High fever, runny nose and bark-like cough... Everything you need to know about CROUP

 

As parents most of us have no doubt heard of croup – a virus that tends to affect children between the ages of six months and three years (although it can be found in adults and teens up to 15-years).

 

Commonly distinguished by a bark-like cough, the infection which develops into croup causes the larynx to swell and the windpipe to become blocked.

 

It can be quite a distressing illness for both mum and child as shortness of breath is one of the major symptoms of the virus.

 

 

Watching your child struggle to catch their breath can be frightening and it is important you are aware of the symptoms to get the right treatment quickly and effectively.

 

1. Initial symptoms:

  • Sore throat
  • Runny nose
  • High temperature

However, after a few days you will notice:

  • A bark-like cough
  • Your little one sounding hoarse
  • Stridor – a rasping sound when they breathe in

Croup tends to be worse at night and more commonly found in boys than girls, but it is not clear why.

 

 

2. When to seek medical attention:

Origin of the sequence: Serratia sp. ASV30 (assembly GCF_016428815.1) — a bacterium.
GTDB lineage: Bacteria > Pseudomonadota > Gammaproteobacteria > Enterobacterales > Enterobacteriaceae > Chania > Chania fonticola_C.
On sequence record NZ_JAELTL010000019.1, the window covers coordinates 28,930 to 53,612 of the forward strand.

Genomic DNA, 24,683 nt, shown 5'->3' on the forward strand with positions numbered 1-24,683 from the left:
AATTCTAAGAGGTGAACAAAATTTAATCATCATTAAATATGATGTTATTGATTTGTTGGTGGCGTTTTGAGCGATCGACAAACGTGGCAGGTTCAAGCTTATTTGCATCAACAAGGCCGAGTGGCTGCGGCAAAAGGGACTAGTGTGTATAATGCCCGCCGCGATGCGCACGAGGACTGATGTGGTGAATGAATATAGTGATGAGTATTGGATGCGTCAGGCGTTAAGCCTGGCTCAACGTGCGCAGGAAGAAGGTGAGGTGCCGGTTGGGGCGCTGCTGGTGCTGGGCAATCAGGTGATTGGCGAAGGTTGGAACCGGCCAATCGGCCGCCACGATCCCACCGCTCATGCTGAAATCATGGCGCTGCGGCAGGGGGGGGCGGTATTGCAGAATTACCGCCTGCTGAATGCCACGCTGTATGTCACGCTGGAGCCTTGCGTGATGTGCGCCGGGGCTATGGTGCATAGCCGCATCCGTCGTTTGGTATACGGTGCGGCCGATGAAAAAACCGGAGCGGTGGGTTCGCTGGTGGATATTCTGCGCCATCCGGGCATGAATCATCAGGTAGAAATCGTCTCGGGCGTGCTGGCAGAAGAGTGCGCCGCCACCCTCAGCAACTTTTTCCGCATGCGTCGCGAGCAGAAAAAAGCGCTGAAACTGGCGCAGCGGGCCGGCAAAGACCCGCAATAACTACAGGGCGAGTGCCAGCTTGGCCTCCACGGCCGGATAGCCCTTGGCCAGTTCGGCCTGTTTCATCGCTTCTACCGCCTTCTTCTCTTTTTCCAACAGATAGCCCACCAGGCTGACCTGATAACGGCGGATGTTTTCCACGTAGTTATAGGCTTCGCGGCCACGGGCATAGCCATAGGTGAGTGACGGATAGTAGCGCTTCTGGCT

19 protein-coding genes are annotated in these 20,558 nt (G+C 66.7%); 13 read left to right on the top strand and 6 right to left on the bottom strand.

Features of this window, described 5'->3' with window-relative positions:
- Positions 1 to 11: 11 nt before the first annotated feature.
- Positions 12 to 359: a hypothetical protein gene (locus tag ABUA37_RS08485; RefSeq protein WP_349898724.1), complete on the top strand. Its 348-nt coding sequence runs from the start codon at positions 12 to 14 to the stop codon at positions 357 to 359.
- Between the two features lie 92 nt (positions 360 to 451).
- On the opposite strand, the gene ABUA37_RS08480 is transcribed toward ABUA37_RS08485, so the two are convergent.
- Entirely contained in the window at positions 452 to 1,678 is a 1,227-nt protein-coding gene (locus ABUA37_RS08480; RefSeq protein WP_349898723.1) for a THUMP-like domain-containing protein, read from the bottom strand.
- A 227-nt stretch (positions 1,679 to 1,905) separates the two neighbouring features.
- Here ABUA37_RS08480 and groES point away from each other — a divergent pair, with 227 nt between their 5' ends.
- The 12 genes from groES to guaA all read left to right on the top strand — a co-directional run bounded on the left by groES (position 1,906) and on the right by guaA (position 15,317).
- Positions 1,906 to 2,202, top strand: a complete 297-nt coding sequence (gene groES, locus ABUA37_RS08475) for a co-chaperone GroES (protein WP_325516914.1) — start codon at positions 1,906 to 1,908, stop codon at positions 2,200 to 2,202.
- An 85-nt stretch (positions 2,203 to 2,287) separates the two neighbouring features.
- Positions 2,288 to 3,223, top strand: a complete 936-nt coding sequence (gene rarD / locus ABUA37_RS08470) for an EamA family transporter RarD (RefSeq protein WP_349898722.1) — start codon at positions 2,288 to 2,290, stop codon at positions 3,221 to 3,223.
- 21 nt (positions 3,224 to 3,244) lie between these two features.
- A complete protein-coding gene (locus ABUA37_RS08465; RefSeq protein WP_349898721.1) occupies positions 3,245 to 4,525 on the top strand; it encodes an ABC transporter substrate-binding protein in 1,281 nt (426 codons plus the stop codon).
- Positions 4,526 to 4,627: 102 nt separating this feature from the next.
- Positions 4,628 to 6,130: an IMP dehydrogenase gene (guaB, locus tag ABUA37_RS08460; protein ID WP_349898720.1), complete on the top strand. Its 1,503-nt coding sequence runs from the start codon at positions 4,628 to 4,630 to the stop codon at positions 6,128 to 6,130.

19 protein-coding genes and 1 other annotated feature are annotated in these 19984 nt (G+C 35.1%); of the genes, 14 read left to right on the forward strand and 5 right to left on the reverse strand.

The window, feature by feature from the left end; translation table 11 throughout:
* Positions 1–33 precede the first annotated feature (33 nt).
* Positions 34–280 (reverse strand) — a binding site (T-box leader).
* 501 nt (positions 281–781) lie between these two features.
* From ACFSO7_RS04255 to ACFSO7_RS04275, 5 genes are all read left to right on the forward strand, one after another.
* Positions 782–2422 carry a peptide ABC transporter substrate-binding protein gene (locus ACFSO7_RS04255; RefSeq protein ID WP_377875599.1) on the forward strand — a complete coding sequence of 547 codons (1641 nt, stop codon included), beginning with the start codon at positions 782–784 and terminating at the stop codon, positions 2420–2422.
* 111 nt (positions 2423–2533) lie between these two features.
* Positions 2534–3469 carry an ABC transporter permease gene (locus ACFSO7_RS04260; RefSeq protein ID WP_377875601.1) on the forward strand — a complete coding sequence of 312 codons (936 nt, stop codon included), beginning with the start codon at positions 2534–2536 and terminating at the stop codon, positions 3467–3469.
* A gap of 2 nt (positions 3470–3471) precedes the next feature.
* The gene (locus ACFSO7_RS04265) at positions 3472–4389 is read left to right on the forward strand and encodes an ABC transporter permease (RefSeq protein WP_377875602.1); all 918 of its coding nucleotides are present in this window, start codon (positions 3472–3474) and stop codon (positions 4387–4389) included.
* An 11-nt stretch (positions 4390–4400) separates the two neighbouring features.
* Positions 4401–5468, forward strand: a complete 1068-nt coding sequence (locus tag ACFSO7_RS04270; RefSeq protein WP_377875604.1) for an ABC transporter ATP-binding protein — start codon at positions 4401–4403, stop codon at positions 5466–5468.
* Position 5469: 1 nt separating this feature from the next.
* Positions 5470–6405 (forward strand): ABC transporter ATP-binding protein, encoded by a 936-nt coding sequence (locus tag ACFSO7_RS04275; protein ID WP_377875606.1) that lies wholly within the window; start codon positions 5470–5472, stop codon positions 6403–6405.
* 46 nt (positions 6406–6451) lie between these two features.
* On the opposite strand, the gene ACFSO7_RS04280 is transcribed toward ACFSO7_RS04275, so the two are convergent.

You should always make an appointment with your GP if you are in anyway worried about your child; seek IMMEDIATE medical attention if your child experiences any of the following:

  • A rapid heartbeat
  • Distress
  • Drooling
  • Dark, blue-tinged or pale skin
  • Prominent ribs
  • Drowsiness
  • Rasping sound when they breathe
  • Difficulties breathing
  • Breathlessness
  • Worsening of cough
  • High temperature – 38°C or above

3. Easing the symptoms with treatment:

Sitting your child in a steamed room like a bathroom has been known to benefit croup although it is not known why.

 

An over-the-counter paracetamol or ibuprofen can help ease discomfort and lower their temperature - speak to your pharmacist or GP if you are unsure or if your child has had a bad reaction to either type of medicine before.

 

Make sure they are well hydrated and drink plenty of fluids.

 

 

4. Complications to be aware of: 

It is rare a child will need to be hospitalised with croup, however, if not treated it can causes a build up of fluid in the middle ear and lungs. If a secondary infections develops following croup it can cause pneumonia or even bacterial tracheitis, an infection that is potentially life threatening.

 

5. How long will it last? 

The symptoms of croup can last for up to a week, however, it is important parents understand that each child is different and while some may only experience a mild case others can have more severe symptoms. 

 

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